A free online tool to encode url by using this tool
URL encoding is the process of converting certain characters in a URL with one or more character triplets that are made up of the percent sign "%" and two hexadecimal numbers. The substituted character's numerical value is represented by the first two hexadecimal digits of the triplet.
The phrase "URL encoding" is somewhat problematic because the encoding process may be used to encode any URI (Uniform Resource Identifiers), including URNs, in addition to URLs (Uniform Resource Locators) (Uniform Resource Names). The phrase "percent-encoding" need to be chosen.
A URI may only include reserved or unreserved characters (or a percent character as part of a percent-encoding). Unreserved characters have no particular significance at all, but reserved characters sometimes have it. Characters that would not be permitted without % are represented by permitted characters. With each edition of the standards governing URIs and URI schemes, a little adjustment is made to the sets of reserved and unqualified characters as well as the conditions under which certain reserved characters have high importance.
The characters in a URL must come from a specified set of unreserved and reserved ASCII characters, according to RFC 3986. In a URL, no other characters are permitted.
Even though they may be encoded, unreserved characters shouldn't be. These are the unreserved characters:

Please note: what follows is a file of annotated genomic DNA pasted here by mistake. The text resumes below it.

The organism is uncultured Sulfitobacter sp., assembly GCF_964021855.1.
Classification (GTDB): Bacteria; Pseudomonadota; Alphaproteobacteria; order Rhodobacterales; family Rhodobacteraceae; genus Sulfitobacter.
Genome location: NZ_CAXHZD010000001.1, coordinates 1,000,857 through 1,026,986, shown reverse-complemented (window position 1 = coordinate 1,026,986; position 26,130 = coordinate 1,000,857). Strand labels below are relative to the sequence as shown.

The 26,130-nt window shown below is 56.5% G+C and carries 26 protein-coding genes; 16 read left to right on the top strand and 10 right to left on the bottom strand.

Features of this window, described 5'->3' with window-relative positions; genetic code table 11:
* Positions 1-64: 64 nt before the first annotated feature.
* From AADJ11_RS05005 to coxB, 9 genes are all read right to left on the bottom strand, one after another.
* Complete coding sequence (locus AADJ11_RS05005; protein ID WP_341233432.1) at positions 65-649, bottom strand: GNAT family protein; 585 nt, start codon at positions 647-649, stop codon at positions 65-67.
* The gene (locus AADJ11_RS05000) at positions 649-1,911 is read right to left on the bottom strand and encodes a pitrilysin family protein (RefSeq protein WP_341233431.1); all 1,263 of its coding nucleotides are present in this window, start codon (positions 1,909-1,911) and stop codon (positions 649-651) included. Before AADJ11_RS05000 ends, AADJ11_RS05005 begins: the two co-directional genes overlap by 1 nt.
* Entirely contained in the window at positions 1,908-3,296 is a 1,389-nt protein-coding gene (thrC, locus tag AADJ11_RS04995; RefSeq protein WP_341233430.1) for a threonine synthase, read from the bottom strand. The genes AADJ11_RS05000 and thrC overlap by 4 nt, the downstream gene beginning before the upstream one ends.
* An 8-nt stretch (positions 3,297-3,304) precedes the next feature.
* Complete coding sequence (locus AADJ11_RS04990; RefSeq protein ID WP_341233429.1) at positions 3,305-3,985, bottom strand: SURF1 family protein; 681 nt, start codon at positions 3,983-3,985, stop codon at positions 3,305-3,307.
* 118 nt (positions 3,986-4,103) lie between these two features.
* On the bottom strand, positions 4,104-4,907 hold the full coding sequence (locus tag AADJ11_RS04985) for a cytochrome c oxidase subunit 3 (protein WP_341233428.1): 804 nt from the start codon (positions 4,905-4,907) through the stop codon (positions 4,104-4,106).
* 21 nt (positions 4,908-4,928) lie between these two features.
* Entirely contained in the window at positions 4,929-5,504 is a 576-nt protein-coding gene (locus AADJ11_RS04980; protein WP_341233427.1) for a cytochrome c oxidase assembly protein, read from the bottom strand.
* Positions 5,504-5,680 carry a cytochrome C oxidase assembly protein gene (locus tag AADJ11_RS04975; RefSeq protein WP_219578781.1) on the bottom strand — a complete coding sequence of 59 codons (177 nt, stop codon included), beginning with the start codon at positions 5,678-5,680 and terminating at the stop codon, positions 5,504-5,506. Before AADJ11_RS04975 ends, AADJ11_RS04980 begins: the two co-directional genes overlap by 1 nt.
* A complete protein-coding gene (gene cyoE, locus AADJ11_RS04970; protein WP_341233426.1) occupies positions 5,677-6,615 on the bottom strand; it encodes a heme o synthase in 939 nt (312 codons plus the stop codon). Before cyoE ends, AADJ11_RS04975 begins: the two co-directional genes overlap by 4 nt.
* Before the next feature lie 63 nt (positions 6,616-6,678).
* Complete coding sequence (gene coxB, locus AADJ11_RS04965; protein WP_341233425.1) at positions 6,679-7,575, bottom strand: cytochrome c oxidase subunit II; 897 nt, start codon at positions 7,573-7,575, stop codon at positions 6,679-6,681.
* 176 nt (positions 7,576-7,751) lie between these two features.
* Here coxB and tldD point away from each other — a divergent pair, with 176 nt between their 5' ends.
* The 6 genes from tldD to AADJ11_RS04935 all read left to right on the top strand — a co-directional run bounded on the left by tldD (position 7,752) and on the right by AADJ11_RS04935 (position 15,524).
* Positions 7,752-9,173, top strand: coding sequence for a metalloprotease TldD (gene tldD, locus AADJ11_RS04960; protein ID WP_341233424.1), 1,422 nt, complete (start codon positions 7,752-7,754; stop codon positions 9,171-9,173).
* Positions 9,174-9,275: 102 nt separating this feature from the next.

A B C D E F G H I J K L M N O P Q R S T U V W X Y Z a b c d e f g h i j k l m n o p q r s t u v w x y z 0 1 2 3 4 5 6 7 8 9 - _ . ~
Only in exceptional cases does the encoding of the reserved letters become necessary. The symbols that are reserved are:
! * ' ( ) ; : @ & = + $ , / ? % # [ ]
Non-ASCII characters, such as the umlauts ä, ö, and ü, are not specified in RFC 3986 as to which character encoding table they should be encoded. It is theoretically feasible to reuse one of the 8-bit code pages for non-ASCII characters since URL encoding needs a pair of hexadecimal digits, and a pair of hexadecimal digits is equivalent to 8 bits (e.g. ISO-8859-1 for umlauts).
The form field names and values are encoded and delivered to the server in an HTTP request message using method GET or POST, or, typically, by email, when data from HTML forms has been submitted. The default encoding is based on a very early version of the generic URI percent-encoding rules, with some changes like newline normalizing and using "+" instead of "%20" for spaces. Application/x-www-form-urlencoded is the MIME type for data encoded in this manner, and it is currently described (although in a rather archaic manner) in the HTML and XForms standards. The CGI definition also specifies how web servers should decode this kind of data and make it available to applications.
Application/x-www-form-urlencoded data is included in the query part of the request URI when it is delivered in an HTTP GET request. The data is transmitted in the body of the email or HTTP POST request, and the Content-Type header of the message contains the name of the media type.